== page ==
31 To restore the special service circuit to opera-tion, 32 following the switchhook flash a predetermined code designating 33 the spe~ial service circuit, and designating that it should be 34 reactivated is dialed, which removes the entry from the CPU
memory, and with the following switchhook flash, the tip and ring 36 leads 101 are reconnected to the ~ip and ring leads 103 through 37 the line split circuit 203.
38 - 14 ~

~ ~g~7 01 RINGING VOLTAGE DETECTO~
-02 A schematic of the ringing voltage detector, element 03 201 in Figure 2 is shown in Figure 3. The inputs to a 04 differential amplifier 301 are connected via capacitors 302 an~
05 303 to the tip and ring leads T and R which lead to the local 06 switching office. The output of the amplifier is connected to 07 its inverting input via resistor 304 and its non-inverting input 08 is connected to a d.c. voltage supply ~c via resistor 305, to 09 form a classic differential amplifier circuit.
The output of amplifier 301 is connected through 11 resistor 306 in series with capacitor 307 to ground. The 12 junction of resistor 306 and capacitor 307 is connected to the 13 non-inverting input of a comparator 30~, which has its inverting 14 input connected to a reference voltage VR. The output of lS comparator 308 is connected to the input of a buffer 309, the 16 output of which is connected to a data bus. The data bus, which 17 will be described in more detail below, is a standard data bus 18 for connection to the central processing unit CPU 209.
19 Ringing signals are a.c. coupled to differential amplifier 301, and are passed via resistor 306 to the input of 21 comparator 308, The reference voltage VR should be adjusted so 22 that comparator 308 outputs square waves when the signal input on 23 its non-inverting input is in excess of about 45 volts RMS.
24 The output of comparator 308 is passed through level adjusting buffer 309 to data bus signal level, which signal is 26 applied to the data bus.
27 Capacitor 307 is relatively large, in order to bypass 23 signals somewhat in excess of the ringing signal frequency, the 29 bypassed signals almost entirely consisting of high voltage transients caused by lightening strikes, etc.
31 Since ordinary signals carried by the tip and ring 32 leads are of considerably lower amplitude than the 45 volt RMS
33 threshold referred to above, the presence of ringing signals on 34 the tip and ring leads alone will cause an output signal on the data bus lead DBl.
36 LINE INTERF _ 37 The line interface circuit is comprised of means for 38 terminating the tip and ring leads under control of the CPU, and I a~7~

01 also includes means for appl~ing a DTMF signal (e.g., the speed 02 dialer dialled signal) back to the local switching o~ficeO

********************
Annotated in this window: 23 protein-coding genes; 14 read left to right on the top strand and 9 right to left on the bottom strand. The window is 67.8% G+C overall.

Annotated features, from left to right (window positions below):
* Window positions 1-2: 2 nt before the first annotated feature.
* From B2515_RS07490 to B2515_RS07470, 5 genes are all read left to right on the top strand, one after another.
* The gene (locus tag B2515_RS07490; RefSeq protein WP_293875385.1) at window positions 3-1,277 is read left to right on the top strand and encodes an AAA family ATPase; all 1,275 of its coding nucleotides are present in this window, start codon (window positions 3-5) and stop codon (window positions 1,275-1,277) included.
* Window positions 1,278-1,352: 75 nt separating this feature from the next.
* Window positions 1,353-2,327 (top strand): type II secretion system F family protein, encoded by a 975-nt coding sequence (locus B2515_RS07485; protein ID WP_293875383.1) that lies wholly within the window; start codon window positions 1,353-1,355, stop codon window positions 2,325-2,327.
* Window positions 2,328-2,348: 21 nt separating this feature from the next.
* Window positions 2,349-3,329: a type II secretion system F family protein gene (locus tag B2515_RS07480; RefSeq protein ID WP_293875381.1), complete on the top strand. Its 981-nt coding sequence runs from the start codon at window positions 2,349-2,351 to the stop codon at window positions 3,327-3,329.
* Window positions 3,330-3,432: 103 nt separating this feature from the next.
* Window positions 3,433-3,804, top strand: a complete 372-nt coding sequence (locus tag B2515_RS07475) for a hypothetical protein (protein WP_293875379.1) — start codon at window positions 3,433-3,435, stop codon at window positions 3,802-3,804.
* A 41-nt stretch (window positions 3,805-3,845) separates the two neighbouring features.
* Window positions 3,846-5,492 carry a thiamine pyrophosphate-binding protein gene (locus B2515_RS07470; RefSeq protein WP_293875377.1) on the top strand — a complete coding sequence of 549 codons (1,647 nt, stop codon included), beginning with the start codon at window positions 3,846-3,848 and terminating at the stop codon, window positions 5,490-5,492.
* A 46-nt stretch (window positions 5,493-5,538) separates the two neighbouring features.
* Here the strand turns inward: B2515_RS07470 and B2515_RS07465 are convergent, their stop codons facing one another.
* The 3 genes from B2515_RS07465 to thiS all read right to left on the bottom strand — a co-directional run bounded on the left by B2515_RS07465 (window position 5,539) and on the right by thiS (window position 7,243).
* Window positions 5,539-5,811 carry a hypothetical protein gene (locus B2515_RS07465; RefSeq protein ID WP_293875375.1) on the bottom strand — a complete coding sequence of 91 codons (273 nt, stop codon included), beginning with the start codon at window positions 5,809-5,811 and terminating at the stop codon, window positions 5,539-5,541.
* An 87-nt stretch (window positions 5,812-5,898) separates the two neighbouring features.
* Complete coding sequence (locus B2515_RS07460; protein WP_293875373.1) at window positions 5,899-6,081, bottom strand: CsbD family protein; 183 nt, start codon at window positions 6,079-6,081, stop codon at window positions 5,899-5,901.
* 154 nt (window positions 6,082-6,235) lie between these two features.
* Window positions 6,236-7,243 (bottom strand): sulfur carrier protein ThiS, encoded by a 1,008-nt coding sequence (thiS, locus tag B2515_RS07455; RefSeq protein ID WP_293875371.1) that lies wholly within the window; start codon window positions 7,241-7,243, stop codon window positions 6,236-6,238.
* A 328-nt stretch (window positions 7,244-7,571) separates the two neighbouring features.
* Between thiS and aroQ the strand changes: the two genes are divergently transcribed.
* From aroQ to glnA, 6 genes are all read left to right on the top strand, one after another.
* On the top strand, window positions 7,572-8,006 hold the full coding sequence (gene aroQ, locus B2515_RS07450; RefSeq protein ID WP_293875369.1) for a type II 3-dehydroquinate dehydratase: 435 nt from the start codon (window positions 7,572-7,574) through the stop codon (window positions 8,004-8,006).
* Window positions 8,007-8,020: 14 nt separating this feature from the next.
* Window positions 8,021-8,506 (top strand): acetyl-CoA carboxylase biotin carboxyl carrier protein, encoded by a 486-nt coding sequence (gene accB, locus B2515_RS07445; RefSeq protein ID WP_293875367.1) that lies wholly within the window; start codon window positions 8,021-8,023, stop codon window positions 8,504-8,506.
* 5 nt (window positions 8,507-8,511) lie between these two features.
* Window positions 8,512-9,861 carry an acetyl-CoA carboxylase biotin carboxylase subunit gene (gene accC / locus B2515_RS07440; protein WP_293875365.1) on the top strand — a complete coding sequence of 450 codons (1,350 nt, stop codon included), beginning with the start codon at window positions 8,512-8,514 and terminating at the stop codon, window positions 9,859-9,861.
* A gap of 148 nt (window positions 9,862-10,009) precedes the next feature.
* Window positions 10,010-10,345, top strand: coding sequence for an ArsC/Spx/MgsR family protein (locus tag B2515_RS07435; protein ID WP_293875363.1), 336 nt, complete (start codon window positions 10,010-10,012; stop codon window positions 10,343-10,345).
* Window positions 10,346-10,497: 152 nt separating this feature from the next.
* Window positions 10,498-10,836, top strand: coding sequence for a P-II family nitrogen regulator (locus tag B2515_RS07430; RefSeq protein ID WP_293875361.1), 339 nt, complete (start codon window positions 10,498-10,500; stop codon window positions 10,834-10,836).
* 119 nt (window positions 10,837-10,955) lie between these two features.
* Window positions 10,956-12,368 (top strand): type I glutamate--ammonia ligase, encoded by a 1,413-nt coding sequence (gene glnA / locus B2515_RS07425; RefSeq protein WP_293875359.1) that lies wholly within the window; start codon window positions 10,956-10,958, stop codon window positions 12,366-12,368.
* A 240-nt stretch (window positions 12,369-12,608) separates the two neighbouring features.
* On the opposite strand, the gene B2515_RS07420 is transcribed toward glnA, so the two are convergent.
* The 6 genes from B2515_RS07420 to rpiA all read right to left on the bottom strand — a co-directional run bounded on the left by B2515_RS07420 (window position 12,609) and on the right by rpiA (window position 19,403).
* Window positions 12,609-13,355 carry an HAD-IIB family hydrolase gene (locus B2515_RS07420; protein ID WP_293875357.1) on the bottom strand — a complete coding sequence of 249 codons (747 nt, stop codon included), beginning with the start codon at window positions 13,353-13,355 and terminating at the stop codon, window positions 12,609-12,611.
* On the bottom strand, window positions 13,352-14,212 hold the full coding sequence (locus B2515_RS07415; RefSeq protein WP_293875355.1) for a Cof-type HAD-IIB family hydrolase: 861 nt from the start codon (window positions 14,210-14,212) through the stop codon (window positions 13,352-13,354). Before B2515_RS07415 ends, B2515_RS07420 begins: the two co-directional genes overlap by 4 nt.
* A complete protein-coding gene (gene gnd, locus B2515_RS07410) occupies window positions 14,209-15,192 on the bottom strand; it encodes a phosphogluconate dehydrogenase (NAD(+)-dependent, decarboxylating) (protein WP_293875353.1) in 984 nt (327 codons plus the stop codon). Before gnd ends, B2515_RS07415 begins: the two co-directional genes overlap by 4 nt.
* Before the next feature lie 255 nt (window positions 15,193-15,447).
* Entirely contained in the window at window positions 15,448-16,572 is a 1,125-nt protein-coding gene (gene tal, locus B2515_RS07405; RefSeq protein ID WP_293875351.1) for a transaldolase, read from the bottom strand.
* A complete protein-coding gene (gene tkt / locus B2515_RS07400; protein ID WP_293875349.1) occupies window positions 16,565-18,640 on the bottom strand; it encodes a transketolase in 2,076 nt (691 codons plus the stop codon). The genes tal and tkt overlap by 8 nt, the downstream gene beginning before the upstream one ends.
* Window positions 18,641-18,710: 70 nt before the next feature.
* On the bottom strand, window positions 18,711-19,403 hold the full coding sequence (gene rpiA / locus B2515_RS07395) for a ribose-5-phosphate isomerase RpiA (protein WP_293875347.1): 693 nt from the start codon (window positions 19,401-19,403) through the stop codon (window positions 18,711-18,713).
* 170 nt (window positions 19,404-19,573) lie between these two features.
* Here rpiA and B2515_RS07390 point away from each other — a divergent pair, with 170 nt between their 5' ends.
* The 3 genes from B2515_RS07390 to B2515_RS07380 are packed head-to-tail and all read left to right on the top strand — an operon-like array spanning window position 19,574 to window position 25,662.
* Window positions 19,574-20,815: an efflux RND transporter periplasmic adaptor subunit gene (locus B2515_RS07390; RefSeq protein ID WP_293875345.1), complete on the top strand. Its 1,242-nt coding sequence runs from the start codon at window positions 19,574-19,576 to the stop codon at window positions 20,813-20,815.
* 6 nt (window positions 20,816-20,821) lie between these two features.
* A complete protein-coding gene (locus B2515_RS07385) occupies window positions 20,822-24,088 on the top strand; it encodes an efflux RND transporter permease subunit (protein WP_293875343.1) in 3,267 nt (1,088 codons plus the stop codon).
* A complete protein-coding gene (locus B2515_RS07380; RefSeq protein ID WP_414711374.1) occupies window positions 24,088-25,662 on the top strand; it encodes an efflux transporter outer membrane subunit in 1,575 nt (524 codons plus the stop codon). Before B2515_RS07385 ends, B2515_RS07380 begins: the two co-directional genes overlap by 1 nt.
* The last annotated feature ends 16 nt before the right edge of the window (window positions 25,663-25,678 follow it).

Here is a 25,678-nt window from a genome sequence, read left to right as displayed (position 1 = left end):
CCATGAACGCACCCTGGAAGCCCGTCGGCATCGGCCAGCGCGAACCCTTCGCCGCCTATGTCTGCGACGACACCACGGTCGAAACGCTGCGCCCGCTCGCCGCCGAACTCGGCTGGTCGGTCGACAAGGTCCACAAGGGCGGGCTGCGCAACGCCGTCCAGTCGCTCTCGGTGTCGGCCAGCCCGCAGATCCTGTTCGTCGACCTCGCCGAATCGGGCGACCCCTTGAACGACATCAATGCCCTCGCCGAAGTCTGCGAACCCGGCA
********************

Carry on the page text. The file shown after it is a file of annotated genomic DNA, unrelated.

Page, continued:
03 Figure 4 is a schematic of the preferred form of the 04 line interface, element 202 in Figure 2.
05 The tip and ring leads T and R are connected through a 06 diode bridge circuit 401, the common cathode of which is 07 connected to a resistor 402 which is connected in series with 03 resistor 403 and capacitor 404 in parallel. The common anode of 09 bridge 401 is connected to the emitter of a phototransistor 405 of an optocoupler 406. The collector of pho-totransistor 405 is 11 also connected to resistor 403 and capacitor 404.
12 The common cathode of bridge ~01 is connected to the 13 collector of a transistor 407, which has its emitter connected 14 through resistor 40~ to the collector of phototransistor 405.
lS The base of transistor 407 is connected through resistor 409 to 16 the junction of resistors 402 and 403.
17 The secondary of a transformer 410 is connected in 18 series with capacitor 411 across resistor 409. One terminal of 19 the primary of transformer 410 is connected to a source of voltage -V, and the other te~minal is connected through capacitor 21 412 to the output of a buffer 413. The input of buffer 413 is 22 connected to data bus DB2.
23 Light emitting diode 414 of optocoupler 406 is 24 connected between ground and the output of buf~er 415, the input of which is connected to data bus lead DB3.
26 In order to effect a termination o~ the subscriber's 27 line, a signal is received from the CPU on lead DB3. This is 28 carried through buffer 415, which operates optocoupler 406, 29 causing phototransistor 405 to become conductive. Central office battery current is thus conducted from the tip and ring leads via 31 bridge 401, resistors 402 and 403 through the collector-emitter 32 circuit of phototransistor 405. Regiskor 403 is of high value, 33 e.g,, 100K ohms. As a result transistor 407 is biased on, 34 causing its emitter-collector circuit to become conductive.
Current therefore passes therethrough, since diode bridge 401 is 36 in the same conductive direction as the base-emi-tter junction o~
37 transistor 407. Resistor 4~8 is of low resistance, e.g. 150 38 ohms.